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Oil and Regime Change - 4:12 PM Saturday, December 8, 2007
[Jews confront a Syrian Nut-Job.]


It's Hanukkah again, 5 candles tonight. For Jewish children living in Christian lands, Hanukkah has become a substitute for Christmas. In fact, it is nothing of the sort. The Jewish holiday is celebrated on the 25th day of Kislev, which is a Babylonian name for a month which occurs around the same time as the Roman month of December. The resemblance ends there. The first Hanukkah commemorates an event which took place in Jerusalem 164 years before Jesus was said to have been born nearby in Bethlehem. The event was the rededication of a temple rebuilt on the site of a previous temple built by King Solomon. The word Hanukkah, in fact means "dedication." There is a villain in the story: the king of Syria, Antiochus IV, whose admirers called Epiphanes, meaning "shining" in Greek. The Jews had another Greek name for him, Epimanes, which, translated into the contemporary American vernacular, means "Nut-Job." ...

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OMGWTFBBQ! - 7:46 PM Tuesday, July 3, 2007
[Wondering if barbecued frog is on the menu.]


Barbecue was invented in Milwaukee, Wisconsin in 1935 by Gilbert Hockenberry, a haberdasher and amateur chef. Prior to then, all meat was either eaten raw, boiled, or buried with hot rocks. I'm kidding, right? Yes, I am kidding indeed. The necessary components of barbecue invention are a stick, a fire, some kind of dead animal, and a hominid species with a sufficiently large brain to figure out how to put them together and how good it would taste. Neanderthal Man had large braincases and noses, and there is evidence that he controlled fire, says Wikipedia, so it's possible that barbecue was invented by another hominid species than ourselves....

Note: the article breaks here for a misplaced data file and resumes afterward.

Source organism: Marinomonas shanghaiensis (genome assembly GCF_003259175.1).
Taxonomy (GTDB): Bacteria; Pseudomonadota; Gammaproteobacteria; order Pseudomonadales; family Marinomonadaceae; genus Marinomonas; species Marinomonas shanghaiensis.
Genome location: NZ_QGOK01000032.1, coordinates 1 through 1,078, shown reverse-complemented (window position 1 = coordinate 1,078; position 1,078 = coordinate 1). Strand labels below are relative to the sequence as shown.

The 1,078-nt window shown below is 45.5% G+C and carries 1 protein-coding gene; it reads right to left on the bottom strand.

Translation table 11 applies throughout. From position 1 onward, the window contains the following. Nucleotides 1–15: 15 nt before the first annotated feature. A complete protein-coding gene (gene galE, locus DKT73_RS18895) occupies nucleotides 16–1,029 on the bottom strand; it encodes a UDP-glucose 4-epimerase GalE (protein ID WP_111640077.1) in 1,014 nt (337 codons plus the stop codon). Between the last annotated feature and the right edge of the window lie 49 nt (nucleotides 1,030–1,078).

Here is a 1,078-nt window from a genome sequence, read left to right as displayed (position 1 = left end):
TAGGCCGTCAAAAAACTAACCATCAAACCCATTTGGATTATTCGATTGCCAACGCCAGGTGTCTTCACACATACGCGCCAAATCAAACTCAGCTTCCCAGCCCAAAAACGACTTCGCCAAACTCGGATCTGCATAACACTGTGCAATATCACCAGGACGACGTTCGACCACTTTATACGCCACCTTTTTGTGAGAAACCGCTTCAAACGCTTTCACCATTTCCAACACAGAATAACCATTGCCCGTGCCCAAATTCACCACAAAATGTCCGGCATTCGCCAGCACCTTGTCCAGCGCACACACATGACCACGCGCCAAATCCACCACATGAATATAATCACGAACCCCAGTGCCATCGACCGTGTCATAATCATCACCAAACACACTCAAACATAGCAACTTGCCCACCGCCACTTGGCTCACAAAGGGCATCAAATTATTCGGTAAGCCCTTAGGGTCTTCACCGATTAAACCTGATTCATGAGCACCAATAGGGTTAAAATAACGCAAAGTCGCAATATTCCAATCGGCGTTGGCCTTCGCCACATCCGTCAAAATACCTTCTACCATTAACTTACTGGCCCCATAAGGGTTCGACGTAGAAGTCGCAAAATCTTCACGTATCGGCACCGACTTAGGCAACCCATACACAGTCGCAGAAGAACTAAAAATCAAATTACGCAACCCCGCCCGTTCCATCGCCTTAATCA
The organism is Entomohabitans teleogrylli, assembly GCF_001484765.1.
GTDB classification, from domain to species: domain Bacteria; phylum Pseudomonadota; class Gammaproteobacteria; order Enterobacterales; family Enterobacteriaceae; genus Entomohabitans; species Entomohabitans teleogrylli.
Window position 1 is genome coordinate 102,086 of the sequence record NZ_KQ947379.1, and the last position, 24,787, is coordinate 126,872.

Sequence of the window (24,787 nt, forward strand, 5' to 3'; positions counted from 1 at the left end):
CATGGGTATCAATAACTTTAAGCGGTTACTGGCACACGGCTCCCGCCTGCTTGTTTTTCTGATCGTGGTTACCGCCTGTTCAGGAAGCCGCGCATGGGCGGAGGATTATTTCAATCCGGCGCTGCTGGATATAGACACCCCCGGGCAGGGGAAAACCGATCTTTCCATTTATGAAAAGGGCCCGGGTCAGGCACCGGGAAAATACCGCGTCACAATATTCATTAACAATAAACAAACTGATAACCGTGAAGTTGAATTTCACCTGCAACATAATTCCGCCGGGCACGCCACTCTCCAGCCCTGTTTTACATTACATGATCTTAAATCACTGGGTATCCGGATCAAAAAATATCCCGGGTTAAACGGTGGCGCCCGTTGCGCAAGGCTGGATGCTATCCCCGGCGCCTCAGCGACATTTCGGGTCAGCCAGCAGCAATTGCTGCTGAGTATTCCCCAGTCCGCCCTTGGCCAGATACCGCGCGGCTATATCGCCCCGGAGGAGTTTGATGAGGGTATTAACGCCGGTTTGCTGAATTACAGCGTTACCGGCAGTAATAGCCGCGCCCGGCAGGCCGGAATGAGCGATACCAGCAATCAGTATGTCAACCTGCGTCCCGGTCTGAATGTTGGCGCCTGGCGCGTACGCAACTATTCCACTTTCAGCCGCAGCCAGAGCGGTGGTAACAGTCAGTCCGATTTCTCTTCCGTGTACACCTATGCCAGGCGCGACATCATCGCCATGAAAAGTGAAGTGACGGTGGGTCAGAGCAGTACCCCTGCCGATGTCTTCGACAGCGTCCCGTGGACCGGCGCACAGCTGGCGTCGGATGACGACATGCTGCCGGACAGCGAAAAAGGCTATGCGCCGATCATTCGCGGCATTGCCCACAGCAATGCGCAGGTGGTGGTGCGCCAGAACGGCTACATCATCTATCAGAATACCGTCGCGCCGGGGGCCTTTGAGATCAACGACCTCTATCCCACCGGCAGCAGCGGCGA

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Hamburgers - 8:50 PM Sunday, January 21, 2007
[Definitely not overcooked.]

McDonalds' in Hamburg and Elsewhere

Meatballs have been eaten all over the world for time immemorial. Flatten one, put it in a bun, and you've got a hamburger. Hamburgers are now considered an American dish, but I have always wondered if they eat hamburgers in Hamburg, the north German port. Thanks to Google Maps. I now know. The Google map part of the photocollage shown above reveals the locations of McDonald's restaurants, which indicates that Hamburgians do indeed eat hamburgers. However, a long, fershlugginer internet search has only produced disputed claims about the origin of the name of the American hamburger, so I will arbitrarily assert my own theory: Meatballs, with or without bread are important fare in the cities of the old Hanseatic league on the Baltic, including Denmark, where meatballs are called frikadeller. In the mid-19th century, there was a vast immigrant wave from northern Europe to the USA, often crossing the Atlantic on ships sailing from Hamburg. One might easily presume that frikadeller would have been consumed before, during and after the voyage since chopped meat of dubious origin is cheap, and the name "Hamburger steak" would have been applied to such food, as it still is in the southern USA. The rest is history....

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The Croissant - 3:34 PM Thursday, October 5, 2006
[She makes you think of a latte.]

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Roast Your Own - 1:16 PM Friday, September 22, 2006
[How the extremely hip prefer to do it]

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The Seven-Dollar Cheese Sandwich - 2:50 PM Monday, July 17, 2006
[Imperial superpowers and their cheese sandwiches]

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Espresso Roma Hopkins, Berkeley - 1:35 PM Saturday, May 20, 2006
[Do we like our food in Berkeley?]

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Ketchup - 7:36 PM Saturday, February 25, 2006
[None will come and then a lot'll]

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The Saturday of the Next Big Thing - 3:32 PM Saturday, February 11, 2006
[What is a soft-shell crab, you ask?]

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Buenas Noches Calabaza - 12:23 PM Sunday, October 30, 2005